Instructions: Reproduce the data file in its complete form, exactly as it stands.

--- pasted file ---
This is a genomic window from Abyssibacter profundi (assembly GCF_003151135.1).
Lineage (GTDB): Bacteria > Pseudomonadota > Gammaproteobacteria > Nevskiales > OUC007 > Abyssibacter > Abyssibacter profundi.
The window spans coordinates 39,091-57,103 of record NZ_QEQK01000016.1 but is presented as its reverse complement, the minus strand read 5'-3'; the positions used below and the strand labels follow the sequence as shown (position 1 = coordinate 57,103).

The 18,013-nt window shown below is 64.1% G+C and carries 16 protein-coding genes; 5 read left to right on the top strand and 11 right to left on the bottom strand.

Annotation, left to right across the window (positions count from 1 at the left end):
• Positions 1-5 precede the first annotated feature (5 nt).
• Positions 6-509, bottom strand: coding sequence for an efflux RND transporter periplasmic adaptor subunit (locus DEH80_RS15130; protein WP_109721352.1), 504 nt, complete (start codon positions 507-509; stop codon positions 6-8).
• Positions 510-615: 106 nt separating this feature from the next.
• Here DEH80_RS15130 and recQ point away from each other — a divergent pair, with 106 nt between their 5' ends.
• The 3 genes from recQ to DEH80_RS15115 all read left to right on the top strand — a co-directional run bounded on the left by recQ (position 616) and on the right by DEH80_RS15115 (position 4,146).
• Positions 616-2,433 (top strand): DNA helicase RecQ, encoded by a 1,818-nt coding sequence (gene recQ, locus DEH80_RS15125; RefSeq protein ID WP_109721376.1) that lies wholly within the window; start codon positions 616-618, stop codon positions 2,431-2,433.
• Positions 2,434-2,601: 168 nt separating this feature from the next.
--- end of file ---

This is a genomic window from Abyssibacter profundi (assembly GCF_003151135.1).
Lineage (GTDB): Bacteria > Pseudomonadota > Gammaproteobacteria > Nevskiales > OUC007 > Abyssibacter > Abyssibacter profundi.
The window spans coordinates 39,091-57,103 of record NZ_QEQK01000016.1 but is presented as its reverse complement, the minus strand read 5'-3'; the positions used below and the strand labels follow the sequence as shown (position 1 = coordinate 57,103).

The 18,013-nt window shown below is 64.1% G+C and carries 16 protein-coding genes; 5 read left to right on the top strand and 11 right to left on the bottom strand.

Annotation, left to right across the window (positions count from 1 at the left end):
• Positions 1-5 precede the first annotated feature (5 nt).
• Positions 6-509, bottom strand: coding sequence for an efflux RND transporter periplasmic adaptor subunit (locus DEH80_RS15130; protein WP_109721352.1), 504 nt, complete (start codon positions 507-509; stop codon positions 6-8).
• Positions 510-615: 106 nt separating this feature from the next.
• Here DEH80_RS15130 and recQ point away from each other — a divergent pair, with 106 nt between their 5' ends.
• The 3 genes from recQ to DEH80_RS15115 all read left to right on the top strand — a co-directional run bounded on the left by recQ (position 616) and on the right by DEH80_RS15115 (position 4,146).
• Positions 616-2,433 (top strand): DNA helicase RecQ, encoded by a 1,818-nt coding sequence (gene recQ, locus DEH80_RS15125; RefSeq protein ID WP_109721376.1) that lies wholly within the window; start codon positions 616-618, stop codon positions 2,431-2,433.
• Positions 2,434-2,601: 168 nt separating this feature from the next.